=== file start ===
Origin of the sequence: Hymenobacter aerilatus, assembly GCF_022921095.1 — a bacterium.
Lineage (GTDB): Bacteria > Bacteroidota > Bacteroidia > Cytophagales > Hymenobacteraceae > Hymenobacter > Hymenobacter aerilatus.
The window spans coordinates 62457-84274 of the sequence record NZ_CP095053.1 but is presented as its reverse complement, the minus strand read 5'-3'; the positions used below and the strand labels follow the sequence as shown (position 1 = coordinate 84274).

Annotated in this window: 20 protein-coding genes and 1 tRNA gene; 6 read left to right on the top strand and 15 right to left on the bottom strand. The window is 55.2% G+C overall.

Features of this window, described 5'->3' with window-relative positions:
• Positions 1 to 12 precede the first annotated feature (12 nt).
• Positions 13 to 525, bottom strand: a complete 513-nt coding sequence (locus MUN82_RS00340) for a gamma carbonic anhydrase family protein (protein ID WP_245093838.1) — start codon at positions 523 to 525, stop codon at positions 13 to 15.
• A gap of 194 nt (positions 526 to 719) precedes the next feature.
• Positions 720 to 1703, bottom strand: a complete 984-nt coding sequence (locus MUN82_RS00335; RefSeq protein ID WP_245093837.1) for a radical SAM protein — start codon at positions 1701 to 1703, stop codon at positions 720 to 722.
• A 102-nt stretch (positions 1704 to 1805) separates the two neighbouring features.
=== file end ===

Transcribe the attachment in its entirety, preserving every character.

Origin of the sequence: Hymenobacter aerilatus, assembly GCF_022921095.1 — a bacterium.
Lineage (GTDB): Bacteria > Bacteroidota > Bacteroidia > Cytophagales > Hymenobacteraceae > Hymenobacter > Hymenobacter aerilatus.
The window spans coordinates 62457-84274 of the sequence record NZ_CP095053.1 but is presented as its reverse complement, the minus strand read 5'-3'; the positions used below and the strand labels follow the sequence as shown (position 1 = coordinate 84274).

Annotated in this window: 20 protein-coding genes and 1 tRNA gene; 6 read left to right on the top strand and 15 right to left on the bottom strand. The window is 55.2% G+C overall.

Features of this window, described 5'->3' with window-relative positions:
• Positions 1 to 12 precede the first annotated feature (12 nt).
• Positions 13 to 525, bottom strand: a complete 513-nt coding sequence (locus MUN82_RS00340) for a gamma carbonic anhydrase family protein (protein ID WP_245093838.1) — start codon at positions 523 to 525, stop codon at positions 13 to 15.
• A gap of 194 nt (positions 526 to 719) precedes the next feature.
• Positions 720 to 1703, bottom strand: a complete 984-nt coding sequence (locus MUN82_RS00335; RefSeq protein ID WP_245093837.1) for a radical SAM protein — start codon at positions 1701 to 1703, stop codon at positions 720 to 722.
• A 102-nt stretch (positions 1704 to 1805) separates the two neighbouring features.